Just like cardiologists and neurologists are worried about people putting off care for heart attacks and strokes during the coronavirus pandemic, oncologists are worried that people are skipping routine cancer screenings as well as putting off seeing a doctor if they are experiencing symptoms.
In March and April, locally, clinics saw an 80% reduction in mammograms and a 90% reduction in colonoscopies, says Dr. Miguel Albino, a hematologist and medical oncologist at Texas Oncology. Now, he says, it’s still about one-third fewer screenings than clinics would be seeing typically.
"Cancer doesn’t stop for COVID," he says. "If we ignore these cancer screenings and we postpone them, it’s going to lead to more people diagnosed at stage four. We’re starting to see it already."
Those stages matter. "If you wait, a potential cancer can go from stage two to three in a matter of months, or stage one to four in even less time if it’s an aggressive form," Albino says.
For breast cancer, a stage one cancer has a cure rate as high as 98%, Albino says, but if it goes to stage four, "you went from a sure thing that you will be cancer-free after some treatments to cancer treatments for the rest of your life ... from one that is curable to one that is incurable and having your life cut short, in a matter of months," he says.
Sometimes the symptoms of cancer can be subtle or confusing or overlap with the symptoms of other diseases, but you should see a doctor if you are experiencing any of these:
• Feeling any lump
• Persistent changes in bowel habits
• Persistent bloating or abdominal or pelvic pain
• Feeling full quickly or having trouble eating
• The urge to urinate more often or difficulty urinating
• Blood in the stool or urine
• Bleeding after menopause, between menstrual cycles or after sex
• Feeling like something is different in the way your body feels
• Unexplained weight loss or gain
• Severe pain with an acute onset
• A cough that doesn’t go away
"Catching these cancers early, recognizing these symptoms, is extremely important to be able to treat them effectively and for survival," says Dr. Yvette Williams-Brown, a gynecologic oncologist at UT Health Austin’s Livestrong Cancer Institutes.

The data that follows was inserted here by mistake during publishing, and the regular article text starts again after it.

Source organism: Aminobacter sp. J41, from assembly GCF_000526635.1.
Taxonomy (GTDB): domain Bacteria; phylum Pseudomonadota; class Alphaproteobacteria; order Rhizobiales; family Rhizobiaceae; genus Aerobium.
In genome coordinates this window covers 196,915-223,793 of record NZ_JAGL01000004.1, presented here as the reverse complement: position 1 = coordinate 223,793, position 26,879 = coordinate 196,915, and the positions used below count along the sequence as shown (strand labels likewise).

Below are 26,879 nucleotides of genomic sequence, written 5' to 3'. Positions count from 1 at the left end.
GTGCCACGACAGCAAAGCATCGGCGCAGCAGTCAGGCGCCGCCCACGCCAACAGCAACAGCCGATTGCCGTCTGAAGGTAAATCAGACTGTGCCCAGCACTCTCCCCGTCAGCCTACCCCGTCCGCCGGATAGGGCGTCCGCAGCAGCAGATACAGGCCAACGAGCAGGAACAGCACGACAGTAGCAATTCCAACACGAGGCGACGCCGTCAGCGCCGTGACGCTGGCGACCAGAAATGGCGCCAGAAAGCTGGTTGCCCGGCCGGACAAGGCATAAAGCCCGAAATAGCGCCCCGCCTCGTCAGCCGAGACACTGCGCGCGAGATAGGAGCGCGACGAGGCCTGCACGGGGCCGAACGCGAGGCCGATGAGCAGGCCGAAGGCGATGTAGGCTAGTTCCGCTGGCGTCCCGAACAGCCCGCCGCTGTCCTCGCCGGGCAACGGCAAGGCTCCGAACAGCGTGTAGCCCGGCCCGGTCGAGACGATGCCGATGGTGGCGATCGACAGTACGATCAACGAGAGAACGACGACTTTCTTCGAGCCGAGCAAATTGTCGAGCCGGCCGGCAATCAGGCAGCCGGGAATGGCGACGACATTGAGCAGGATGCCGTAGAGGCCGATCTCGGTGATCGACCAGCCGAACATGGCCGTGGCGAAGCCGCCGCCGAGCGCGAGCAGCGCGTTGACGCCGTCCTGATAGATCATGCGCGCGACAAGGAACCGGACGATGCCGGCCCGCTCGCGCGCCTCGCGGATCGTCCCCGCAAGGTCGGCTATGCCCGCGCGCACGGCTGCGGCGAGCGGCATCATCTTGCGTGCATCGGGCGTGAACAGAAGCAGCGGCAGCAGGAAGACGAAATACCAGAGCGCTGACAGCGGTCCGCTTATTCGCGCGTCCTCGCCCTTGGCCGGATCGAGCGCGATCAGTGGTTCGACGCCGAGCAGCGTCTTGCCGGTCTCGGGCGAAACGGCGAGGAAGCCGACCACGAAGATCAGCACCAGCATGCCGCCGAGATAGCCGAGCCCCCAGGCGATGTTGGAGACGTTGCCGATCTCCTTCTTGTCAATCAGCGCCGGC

For ovarian cancer, it has a 90% survival rate if you catch it in the early stages, but Williams-Brown says most are caught in the later stages, stage three or four.
"It’s extremely important to listen to symptoms and not ignore it," she says. Often with gynecological cancers, they will be mistaken for something else, she says, and women will get passed from specialist to specialist.
Williams-Brown reminds people to "advocate for themselves" if symptoms continue.
Here are the regular screenings you should do at home:
• Skin checks for any mole or freckle that has changed
• Monthly breast exams or testicle checks
Here are the screenings a doctor will do or order:
• Skin checks annually beginning in your 20s
• Blood panels annually
• Pap test to screen for cervical cancer every three years beginning at age 21 for women. Beginning at age 30 until age 65, a Pap test and a DNA HPV test every five years or a Pap test only every three years. Or a high-risk human papillomavirus (hrHPV) test only every five years starting at age 21. After 65, doctors weigh your risk factors to determine if continued testing is needed.
• Mammogram annually beginning at age 50 to age 70, unless a woman has a first-degree relative with cancer; then 10 years before the age that relative was diagnosed. For some cases, an annual MRI beginning at age 40.
• Clinical breast exam every three years in your 20s and 30s, annually beginning at 40
• Men with a higher risk of prostate cancer should begin screenings at age 40 or 45. Prostate screenings annually for all men age 50-80. Prostate screenings can include a blood test and a digital rectal exam.
• Colorectal screening beginning at age 45 (or earlier with an increased risk) using either a guaiac-fecal occult blood test, a fecal immunochemical test or a stool DNA every three years; or a flexible sigmoidoscopy, a double-contrast barium enema or virtual colonoscopy every five years; or a colonoscopy every 10 years, until age 80
• People ages 55-74 who have a history of smoking should have a yearly CT screen for lung cancer.
All screening sites should be taking COVID-19 precautions including asking screening questions, taking temperatures, having everyone including staff and patients wearing masks, distancing in the waiting rooms or having you wait in the car.
You can ask your doctor for recommendations of places that are taking the right measures, and you can call ahead to see what that location is doing.
"If you feel uncomfortable, go ahead and cancel that appointment, but don’t leave it at that," Albino says. "Tell your doctor what happened."
That will enable the doctor to know not to refer future patients there. Ask the doctor for another option for your screening.